1981's Wizard Video release "The Best of Sex and Violence" features 28 trailers from the 1970s, the last decade of drive-in heaven, where it's likely that not one of these titles lost money at the box office. Apart from some bleeped language they're uncensored, with violence and nudity aplenty, exactly what the title promises, and no doubt helping producer Charles Band move quite a few units in his early 80s VHS catalog. 'Special Host' is the legendary scene stealer John Carradine, working with quips written by regular Band screenwriter Frank Ray Perilli, whose career as a forgotten actor included a teaming with Bob Ball in the 1962 Jonathan Haze-scripted AIP cheapie "Invasion of the Star Creatures." Some of these films are known under multiple titles: "Emmanuelle Around the World" aka "Confessions of Emmanuelle," "Sweet Sugar" aka "She Devils in Chains," "Ebony Ivory and Jade" aka "Savage Sisters" (several of the sexy scenes were reused in another Charles Band compilation from director Ken Dixon, "Famous T&A," hosted by Sybil Danning). 1980's "The Boogie Man" is the one John Carradine film included, and many of his comments must have been ad-libbed, discussing some of his earlier features like "The Sign of the Cross," "The Invisible Man," "Bride of Frankenstein," "The Prisoner of Shark Island," "Jesse James," "The Grapes of Wrath," and "The Invisible Man's Revenge," actor friends such as Basil Rathbone and Errol Flynn, and director Cecil B. DeMille (an archival cameo from Angelo Rossitto comes from a newsreel). He frequently references his experience in horror films, lamenting that as Dracula he never got any naked girls, conveniently forgetting 1978's "Vampire Hookers." Five minutes from the end, sons David and Keith show up for some priceless comic banter with their famous father, delightfully off the cuff, with Keith finally convulsed with laughter. We even get a climactic glimpse at the explosion from Band's 1978 "End of the World," a film that had been announced for Carradine, who did not appear (a major reason for star Christopher Lee's disappointment). A ubiquitous presence in video stores of the era, this compilation inexplicably also played occasional drive-ins under the title "Screams of Flesh and Blood," as part of an all night horror show with Paul Naschy's "Night of the Howling Beast," Herschell Gordon Lewis' "The Wizard of Gore" (retitled "House of Torture"), George Romero's "Night of the Living Dead," and Al Adamson's "Dracula vs. Frankenstein" (retitled "They're Coming to Get You"), making for a 1980s John Carradine/Lon Chaney Jr. twin bill. The 2011 DVD release is notably worse than old VHS copies, but is at least inexpensive, a pleasant reminder of a bygone age when cinema was still no-holds-barred, and delightfully politically incorrect.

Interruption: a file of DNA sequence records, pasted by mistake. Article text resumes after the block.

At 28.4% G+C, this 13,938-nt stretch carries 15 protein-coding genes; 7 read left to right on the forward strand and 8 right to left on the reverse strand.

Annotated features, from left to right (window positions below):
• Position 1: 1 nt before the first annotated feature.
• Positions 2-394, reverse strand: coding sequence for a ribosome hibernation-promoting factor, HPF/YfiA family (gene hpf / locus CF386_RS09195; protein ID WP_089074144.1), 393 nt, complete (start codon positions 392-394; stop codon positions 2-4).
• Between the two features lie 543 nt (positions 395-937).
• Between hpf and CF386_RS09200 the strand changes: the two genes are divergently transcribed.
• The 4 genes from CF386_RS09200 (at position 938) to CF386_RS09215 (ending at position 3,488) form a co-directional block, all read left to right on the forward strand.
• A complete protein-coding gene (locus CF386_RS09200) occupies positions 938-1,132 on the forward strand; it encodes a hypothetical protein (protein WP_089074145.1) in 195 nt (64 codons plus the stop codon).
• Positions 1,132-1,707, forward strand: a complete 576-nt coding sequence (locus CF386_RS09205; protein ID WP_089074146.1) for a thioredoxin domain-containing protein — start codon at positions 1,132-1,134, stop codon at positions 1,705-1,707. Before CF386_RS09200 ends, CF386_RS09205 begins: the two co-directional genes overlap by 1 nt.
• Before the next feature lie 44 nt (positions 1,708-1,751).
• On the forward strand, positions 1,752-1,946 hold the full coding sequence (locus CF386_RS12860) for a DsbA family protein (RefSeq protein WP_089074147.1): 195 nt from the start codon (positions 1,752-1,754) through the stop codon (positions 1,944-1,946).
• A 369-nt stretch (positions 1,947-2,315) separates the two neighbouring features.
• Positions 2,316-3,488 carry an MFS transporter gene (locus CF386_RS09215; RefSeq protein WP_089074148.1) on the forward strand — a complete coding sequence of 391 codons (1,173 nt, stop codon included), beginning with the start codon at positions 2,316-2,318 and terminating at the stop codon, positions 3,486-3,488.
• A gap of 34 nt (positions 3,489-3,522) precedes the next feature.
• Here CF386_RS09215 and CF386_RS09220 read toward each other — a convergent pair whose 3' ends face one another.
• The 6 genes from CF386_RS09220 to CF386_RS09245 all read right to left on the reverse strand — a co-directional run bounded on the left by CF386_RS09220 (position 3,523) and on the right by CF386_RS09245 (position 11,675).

THE BEST OF SEX AND VIOLENCE is a rather mistitled trailer compilation. The trailers are cobbled together with nothing in common; some don't even feature sex or violence! They are pretty memorable, though, and it's great to see them all on one tape. But John Carradine was a mistake. His dialogue is embarrassing and stupid; how did he feel doing this? Then again, how could he have any shame? Over 3/4 of his movies are pieces of garbage! I recommend BEST OF to those looking for a nice sampler of psychotronic titles to seek out, but nothing more.
My god! Did the producers of the movies these trailers were from really
think that anyone would spend their hard earned two dollars to watch this
trash. What is surprising is how many of them really thought this trash
However, collectively this compendium is a hilarious reminder of the simplicity of the human mind and how little it has evolved over 70 to 80 years of movie making.
If any words over two syllables gives you a headache and you have the attention span of a firefly, you will love this film?